Cyber diplomacy

 

The ever-increasing digitisation of our society, further accelerated by the recent COVID-19 crisis, confronts us with major social, economic and also geopolitical issues. Cyberspace has become a reality that strongly influences our foreign policy and national interests. The management of cyberspace has therefore evolved from a technical matter (communication between networks without a key role for states) to an important geopolitical point of discussion. The same goes for several new technologies that are entering our society. 5G, artificial intelligence, quantum computing, blockchain and others have a significant potential impact on the global power relations and economy. Worldwide, substantial differences can be seen in analyses and opinions concerning the right approach to tech giants, the regulation of the vast digital market, the relationship between citizen and state, the (de)militarisation of cyberspace and the protection of human rights. However, countries have no choice but to engage in the international dialogue and seek cooperation: after all, cyberspace is by definition a cross-border issue. A (pro)active approach is necessary to defend our values and interests in a new and constantly evolving context. Diplomacy, therefore, has an important role to play in numerous organisations and fora.

 
1. The European Union

Our country is closely involved in the discussions on the digital future of the European Union (https://ec.europa.eu/digital-single-market/en/content/european-digital-strategy). Its importance for the prosperity and the position of Belgium in the world can hardly be overestimated. In this context, new initiatives on 5G, the security of our network infrastructure, artificial intelligence etc. are underway.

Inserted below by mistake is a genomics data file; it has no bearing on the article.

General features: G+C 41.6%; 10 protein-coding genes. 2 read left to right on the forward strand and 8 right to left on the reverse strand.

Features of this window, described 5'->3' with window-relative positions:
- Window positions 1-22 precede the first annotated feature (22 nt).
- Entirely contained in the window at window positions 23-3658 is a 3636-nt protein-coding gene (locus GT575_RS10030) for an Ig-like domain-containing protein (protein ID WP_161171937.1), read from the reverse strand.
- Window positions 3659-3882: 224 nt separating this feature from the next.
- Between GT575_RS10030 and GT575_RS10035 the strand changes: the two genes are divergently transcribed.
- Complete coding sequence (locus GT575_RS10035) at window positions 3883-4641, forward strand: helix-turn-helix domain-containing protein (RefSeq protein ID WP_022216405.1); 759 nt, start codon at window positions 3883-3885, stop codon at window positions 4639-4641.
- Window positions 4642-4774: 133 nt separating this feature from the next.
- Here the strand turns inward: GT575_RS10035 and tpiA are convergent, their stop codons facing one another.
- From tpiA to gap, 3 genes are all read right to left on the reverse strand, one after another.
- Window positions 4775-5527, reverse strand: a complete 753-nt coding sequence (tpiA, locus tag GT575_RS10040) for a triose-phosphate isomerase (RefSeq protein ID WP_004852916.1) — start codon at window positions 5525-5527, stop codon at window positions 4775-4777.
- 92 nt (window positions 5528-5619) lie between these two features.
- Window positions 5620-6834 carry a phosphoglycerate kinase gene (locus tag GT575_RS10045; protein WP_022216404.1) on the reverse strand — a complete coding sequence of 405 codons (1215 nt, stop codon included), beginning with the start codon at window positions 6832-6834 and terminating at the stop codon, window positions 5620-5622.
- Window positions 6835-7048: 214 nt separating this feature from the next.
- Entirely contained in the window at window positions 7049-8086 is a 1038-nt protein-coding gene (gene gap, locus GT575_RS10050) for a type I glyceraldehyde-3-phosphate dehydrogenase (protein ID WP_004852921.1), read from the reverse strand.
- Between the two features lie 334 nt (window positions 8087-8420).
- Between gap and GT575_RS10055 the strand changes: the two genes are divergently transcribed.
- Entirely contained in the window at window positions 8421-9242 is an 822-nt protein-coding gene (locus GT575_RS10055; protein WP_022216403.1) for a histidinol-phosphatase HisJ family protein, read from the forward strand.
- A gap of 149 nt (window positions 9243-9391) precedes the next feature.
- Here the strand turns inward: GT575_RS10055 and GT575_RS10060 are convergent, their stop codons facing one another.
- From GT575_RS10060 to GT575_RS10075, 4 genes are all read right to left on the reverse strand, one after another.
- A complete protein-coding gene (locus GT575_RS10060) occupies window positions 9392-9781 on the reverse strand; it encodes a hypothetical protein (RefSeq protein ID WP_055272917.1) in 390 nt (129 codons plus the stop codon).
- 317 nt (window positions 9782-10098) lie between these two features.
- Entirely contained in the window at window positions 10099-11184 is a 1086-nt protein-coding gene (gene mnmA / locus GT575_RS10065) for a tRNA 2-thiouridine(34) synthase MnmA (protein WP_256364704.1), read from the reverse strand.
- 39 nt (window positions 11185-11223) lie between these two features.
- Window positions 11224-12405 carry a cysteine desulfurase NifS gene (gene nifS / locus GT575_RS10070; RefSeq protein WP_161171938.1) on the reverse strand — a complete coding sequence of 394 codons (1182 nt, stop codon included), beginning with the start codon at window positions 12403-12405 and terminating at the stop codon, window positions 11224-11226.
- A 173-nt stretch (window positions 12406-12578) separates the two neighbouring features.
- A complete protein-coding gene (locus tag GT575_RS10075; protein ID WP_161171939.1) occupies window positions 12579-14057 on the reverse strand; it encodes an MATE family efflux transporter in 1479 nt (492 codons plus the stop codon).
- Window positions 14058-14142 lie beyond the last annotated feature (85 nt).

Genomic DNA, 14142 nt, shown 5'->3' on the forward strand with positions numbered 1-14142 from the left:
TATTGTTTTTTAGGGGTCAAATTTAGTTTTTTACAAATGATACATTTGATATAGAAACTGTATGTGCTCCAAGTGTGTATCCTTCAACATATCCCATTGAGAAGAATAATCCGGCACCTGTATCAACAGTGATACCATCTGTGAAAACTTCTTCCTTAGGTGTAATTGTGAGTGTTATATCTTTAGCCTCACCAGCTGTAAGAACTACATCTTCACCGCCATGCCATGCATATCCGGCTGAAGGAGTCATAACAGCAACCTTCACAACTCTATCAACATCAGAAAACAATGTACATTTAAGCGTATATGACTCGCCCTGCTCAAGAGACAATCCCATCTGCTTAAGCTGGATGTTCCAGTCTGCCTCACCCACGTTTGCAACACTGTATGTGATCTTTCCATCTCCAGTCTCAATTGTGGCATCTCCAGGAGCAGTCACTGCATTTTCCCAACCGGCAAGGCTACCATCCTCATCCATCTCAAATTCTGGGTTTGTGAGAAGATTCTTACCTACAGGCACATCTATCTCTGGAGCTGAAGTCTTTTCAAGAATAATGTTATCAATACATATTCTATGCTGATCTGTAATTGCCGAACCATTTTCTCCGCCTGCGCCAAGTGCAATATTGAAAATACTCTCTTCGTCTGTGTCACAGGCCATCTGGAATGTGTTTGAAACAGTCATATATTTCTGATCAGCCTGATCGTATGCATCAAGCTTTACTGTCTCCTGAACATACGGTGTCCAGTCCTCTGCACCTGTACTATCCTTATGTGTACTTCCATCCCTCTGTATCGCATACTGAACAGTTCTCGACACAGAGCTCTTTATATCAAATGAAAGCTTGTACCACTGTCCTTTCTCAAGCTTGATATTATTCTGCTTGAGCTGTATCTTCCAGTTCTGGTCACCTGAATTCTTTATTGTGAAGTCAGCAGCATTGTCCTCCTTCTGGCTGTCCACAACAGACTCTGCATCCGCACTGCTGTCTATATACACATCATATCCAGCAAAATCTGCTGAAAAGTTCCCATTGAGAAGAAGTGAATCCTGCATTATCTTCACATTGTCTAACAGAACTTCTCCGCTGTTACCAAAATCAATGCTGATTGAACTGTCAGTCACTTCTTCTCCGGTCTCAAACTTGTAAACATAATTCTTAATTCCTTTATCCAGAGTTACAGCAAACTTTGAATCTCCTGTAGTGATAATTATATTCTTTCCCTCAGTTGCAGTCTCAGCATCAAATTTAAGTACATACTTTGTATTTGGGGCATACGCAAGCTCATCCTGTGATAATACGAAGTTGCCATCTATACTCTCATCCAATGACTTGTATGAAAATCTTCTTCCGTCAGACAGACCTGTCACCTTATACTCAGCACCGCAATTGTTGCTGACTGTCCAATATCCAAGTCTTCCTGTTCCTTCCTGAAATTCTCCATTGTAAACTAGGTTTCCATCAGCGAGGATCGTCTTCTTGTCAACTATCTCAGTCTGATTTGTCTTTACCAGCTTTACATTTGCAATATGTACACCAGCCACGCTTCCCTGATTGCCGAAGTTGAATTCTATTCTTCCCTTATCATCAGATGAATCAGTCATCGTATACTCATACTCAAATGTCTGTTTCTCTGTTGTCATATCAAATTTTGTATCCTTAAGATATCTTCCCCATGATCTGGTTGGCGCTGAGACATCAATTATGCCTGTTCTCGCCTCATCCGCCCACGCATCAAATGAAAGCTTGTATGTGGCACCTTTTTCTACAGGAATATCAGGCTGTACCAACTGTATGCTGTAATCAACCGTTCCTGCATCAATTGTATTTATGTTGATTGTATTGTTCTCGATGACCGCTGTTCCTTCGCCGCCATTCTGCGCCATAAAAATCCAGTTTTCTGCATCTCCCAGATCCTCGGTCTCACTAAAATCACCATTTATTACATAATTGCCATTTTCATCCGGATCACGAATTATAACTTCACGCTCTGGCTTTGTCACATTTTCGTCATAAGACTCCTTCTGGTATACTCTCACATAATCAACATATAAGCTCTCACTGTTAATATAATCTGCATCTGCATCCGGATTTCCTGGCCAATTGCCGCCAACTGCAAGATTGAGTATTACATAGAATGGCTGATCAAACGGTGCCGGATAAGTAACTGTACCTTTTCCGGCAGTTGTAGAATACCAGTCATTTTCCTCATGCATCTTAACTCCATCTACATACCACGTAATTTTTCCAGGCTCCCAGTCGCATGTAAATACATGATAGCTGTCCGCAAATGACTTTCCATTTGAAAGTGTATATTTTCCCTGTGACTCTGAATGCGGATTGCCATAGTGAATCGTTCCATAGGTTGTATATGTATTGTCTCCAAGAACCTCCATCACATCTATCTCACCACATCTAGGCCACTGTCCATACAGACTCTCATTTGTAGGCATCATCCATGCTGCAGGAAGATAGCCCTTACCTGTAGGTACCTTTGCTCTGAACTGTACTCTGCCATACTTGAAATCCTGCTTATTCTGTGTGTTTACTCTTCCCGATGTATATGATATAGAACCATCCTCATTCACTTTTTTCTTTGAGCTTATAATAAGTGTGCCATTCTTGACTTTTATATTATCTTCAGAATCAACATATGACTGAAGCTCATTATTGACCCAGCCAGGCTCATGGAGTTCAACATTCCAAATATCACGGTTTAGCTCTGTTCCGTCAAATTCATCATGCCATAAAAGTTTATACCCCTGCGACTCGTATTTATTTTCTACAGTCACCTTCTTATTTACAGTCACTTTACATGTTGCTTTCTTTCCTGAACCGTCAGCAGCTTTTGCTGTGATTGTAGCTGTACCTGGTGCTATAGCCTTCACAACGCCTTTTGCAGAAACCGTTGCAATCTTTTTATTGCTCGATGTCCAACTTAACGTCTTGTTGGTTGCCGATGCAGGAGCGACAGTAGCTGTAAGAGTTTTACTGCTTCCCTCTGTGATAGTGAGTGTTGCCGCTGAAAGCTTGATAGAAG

Within the framework of the Common Foreign and Security Policy, the EU has in recent years developed a diplomatic toolbox that should allow a powerful response to (possible) attacks. By using the EU’s diplomatic and economic instruments, we aim to prevent and sanction attacks by states, but also to outline what is acceptable behaviour in cyberspace. 

 
2. United Nations

Complex negotiations on responsible behaviour by states in cyberspace are currently conducted within the UN. Whereas several countries believe that a new international treaty is necessary for this purpose, our country, together with the EU member states and others, believes that we should focus first and foremost on implementing what we have already agreed on. This represents the highest short-term added value for our security and prosperity and will allow us to better identify possible deficiencies.

https://www.un.org/disarmament/open-ended-working-group/

 
3. NATO

In 2016, NATO recognised cyberspace as an operational domain, just like land, sea and air. Cyber is becoming increasingly important, both at the tactical level during missions and at the strategic level.

https://www.nato.int/cps/en/natohq/topics_78170.htm

 
4. OSCE

The OSCE focuses on the development of confidence-building measures between participating states in this new field. Belgium takes an active part in this.

https://www.osce.org/secretariat/cyber-ict-security

 
5. New and alternative fora

Cyberspace, by its very nature, raises important questions regarding the established multilateral fora. For example, how can non-state actors best be involved? After all, they have a central role to play in the management of cyberspace and the development of new technologies. It is therefore not surprising that numerous new initiatives are being launched, each of which must be evaluated in terms of their added value, but which are very important in shaping the international debate.